- £9,900 to £26,600 for the middle band (cases not in the upper band)
- £26,600 to £49,300 for the upper band (most serious cases)
A higher amount may be awarded in exceptional cases and these bands apply in respect of claims presented on or after 6 April 2022.
- Employers will be under a duty to provide suitable Personal Protective Equipment (PPE) to “workers” not just employees where there is a health and safety risk. The prohibition on charging for PPE will also be extended to “workers”. This follows a case from 2020 where the High Court held that the UK had failed to implement properly two EU Directives on health and safety.
Employers need to identify those workers who reach another age threshold and who will benefit from the NMW increases. They will also need to inform members of staff who are about to take family leave about the increase in rates.
Finally, employers will need to be aware of the new limit on a “week’s pay” if embarking on redundancy exercises in the weeks and months ahead.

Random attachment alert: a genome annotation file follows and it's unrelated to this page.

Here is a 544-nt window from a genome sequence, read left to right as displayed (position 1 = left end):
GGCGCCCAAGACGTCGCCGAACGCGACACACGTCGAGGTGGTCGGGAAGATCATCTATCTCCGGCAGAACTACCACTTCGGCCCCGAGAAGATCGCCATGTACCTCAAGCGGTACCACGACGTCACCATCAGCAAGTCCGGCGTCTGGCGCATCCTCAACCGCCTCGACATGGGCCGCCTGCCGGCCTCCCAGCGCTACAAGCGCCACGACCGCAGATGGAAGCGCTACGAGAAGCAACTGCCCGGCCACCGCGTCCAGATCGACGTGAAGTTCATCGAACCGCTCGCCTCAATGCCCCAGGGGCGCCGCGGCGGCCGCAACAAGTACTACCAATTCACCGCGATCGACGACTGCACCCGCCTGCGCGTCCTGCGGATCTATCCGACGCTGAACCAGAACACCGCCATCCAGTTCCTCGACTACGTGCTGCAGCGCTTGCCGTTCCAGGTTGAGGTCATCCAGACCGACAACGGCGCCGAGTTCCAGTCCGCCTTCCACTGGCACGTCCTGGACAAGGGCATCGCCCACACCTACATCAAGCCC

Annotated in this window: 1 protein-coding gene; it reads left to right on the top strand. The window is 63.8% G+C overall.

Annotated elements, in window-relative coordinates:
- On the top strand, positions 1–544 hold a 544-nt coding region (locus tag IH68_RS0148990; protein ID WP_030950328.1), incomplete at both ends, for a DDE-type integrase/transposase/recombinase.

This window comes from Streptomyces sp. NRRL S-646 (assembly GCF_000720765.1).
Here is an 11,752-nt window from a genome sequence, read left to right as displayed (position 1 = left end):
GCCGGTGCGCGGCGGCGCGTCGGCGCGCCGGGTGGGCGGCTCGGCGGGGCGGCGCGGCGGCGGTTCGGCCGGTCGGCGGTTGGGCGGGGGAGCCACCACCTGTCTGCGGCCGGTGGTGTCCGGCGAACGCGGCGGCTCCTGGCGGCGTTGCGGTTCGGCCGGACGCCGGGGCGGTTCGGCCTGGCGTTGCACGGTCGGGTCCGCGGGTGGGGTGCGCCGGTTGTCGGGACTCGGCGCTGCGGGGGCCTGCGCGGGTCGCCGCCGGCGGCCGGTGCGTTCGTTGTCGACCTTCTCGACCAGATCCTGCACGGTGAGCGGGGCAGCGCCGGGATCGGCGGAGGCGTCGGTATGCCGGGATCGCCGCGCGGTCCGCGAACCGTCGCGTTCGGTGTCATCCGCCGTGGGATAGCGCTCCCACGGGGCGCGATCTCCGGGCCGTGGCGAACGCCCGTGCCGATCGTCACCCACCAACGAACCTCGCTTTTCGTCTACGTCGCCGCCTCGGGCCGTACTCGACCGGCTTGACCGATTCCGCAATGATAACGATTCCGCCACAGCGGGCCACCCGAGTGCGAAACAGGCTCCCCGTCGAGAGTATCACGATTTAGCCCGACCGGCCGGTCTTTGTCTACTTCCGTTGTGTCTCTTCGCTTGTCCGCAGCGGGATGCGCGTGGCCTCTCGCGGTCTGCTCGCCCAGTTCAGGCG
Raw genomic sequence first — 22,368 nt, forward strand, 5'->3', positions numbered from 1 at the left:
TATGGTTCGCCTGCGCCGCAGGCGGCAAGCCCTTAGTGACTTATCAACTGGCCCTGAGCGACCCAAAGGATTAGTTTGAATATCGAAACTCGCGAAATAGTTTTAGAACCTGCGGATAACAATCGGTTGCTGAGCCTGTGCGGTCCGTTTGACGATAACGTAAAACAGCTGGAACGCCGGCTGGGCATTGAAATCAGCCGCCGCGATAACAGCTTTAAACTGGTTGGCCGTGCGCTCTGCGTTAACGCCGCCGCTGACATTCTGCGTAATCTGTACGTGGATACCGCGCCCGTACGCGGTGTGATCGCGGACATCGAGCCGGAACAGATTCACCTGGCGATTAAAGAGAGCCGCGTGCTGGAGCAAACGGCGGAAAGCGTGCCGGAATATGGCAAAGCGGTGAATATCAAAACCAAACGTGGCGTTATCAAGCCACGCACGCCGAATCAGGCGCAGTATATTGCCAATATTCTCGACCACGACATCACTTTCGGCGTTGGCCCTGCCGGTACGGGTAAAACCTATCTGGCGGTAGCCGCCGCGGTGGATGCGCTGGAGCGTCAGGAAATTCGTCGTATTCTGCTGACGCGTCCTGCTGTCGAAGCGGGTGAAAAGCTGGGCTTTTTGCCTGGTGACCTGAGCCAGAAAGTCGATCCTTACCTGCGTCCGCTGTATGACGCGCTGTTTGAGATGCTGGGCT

Increase in National Insurance Contributions
At a time of a cost of living crisis, there were widespread calls for this increase to be deferred or not implemented at all.
However, in the Spring Statement 2022 on 23 March 2022, the Chancellor confirmed that from 1 April 2022, there is an increase of 1.25% in the rates of some National Insurance Contributions (NICs). The NIC increase will apply to classes 1 (employee and employer) and 4 (self-employed), both main and higher rates. This NIC increase is effectively the first step in the introduction of the health and social care levy which is based on NICs. From April 2023, the levy will be formally separated out when the health and social care levy becomes chargeable and NICs rates will return to their 2021/22 levels.
Also announced in the Spring Statement 2022 was an increase in the national insurance threshold (effective from July) which it is hoped will lessen the impact of the NIC increase for many people.
Gender Pay Gap Reporting
Gender pay gap calculations are based on payroll data on the “snapshot date”.
For current reporting requirements in the private and voluntary sector, the “snapshot date” is 5 April 2021 and the deadline for reporting and publishing was 4 April 2022.